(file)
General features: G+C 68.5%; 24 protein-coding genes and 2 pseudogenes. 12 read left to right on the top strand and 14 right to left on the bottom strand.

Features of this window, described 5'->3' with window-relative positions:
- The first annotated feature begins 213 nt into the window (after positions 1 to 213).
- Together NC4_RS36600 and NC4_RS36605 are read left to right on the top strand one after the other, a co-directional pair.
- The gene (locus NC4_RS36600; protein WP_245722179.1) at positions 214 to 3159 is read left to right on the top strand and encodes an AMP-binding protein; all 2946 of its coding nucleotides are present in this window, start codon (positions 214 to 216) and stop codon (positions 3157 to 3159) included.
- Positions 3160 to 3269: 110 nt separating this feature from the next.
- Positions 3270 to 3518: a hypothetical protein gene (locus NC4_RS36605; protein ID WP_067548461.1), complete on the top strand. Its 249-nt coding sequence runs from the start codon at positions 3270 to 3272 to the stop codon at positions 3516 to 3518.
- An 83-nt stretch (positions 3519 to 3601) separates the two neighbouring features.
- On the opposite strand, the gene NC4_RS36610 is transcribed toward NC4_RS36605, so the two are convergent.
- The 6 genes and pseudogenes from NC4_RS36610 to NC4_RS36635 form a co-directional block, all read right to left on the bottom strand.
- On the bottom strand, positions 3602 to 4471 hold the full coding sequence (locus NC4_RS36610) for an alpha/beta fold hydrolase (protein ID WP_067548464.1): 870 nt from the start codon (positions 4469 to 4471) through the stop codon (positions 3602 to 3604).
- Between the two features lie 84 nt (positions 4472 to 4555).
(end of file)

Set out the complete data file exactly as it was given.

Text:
General features: G+C 68.5%; 24 protein-coding genes and 2 pseudogenes. 12 read left to right on the top strand and 14 right to left on the bottom strand.

Features of this window, described 5'->3' with window-relative positions:
- The first annotated feature begins 213 nt into the window (after positions 1 to 213).
- Together NC4_RS36600 and NC4_RS36605 are read left to right on the top strand one after the other, a co-directional pair.
- The gene (locus NC4_RS36600; protein WP_245722179.1) at positions 214 to 3159 is read left to right on the top strand and encodes an AMP-binding protein; all 2946 of its coding nucleotides are present in this window, start codon (positions 214 to 216) and stop codon (positions 3157 to 3159) included.
- Positions 3160 to 3269: 110 nt separating this feature from the next.
- Positions 3270 to 3518: a hypothetical protein gene (locus NC4_RS36605; protein ID WP_067548461.1), complete on the top strand. Its 249-nt coding sequence runs from the start codon at positions 3270 to 3272 to the stop codon at positions 3516 to 3518.
- An 83-nt stretch (positions 3519 to 3601) separates the two neighbouring features.
- On the opposite strand, the gene NC4_RS36610 is transcribed toward NC4_RS36605, so the two are convergent.
- The 6 genes and pseudogenes from NC4_RS36610 to NC4_RS36635 form a co-directional block, all read right to left on the bottom strand.
- On the bottom strand, positions 3602 to 4471 hold the full coding sequence (locus NC4_RS36610) for an alpha/beta fold hydrolase (protein ID WP_067548464.1): 870 nt from the start codon (positions 4469 to 4471) through the stop codon (positions 3602 to 3604).
- Between the two features lie 84 nt (positions 4472 to 4555).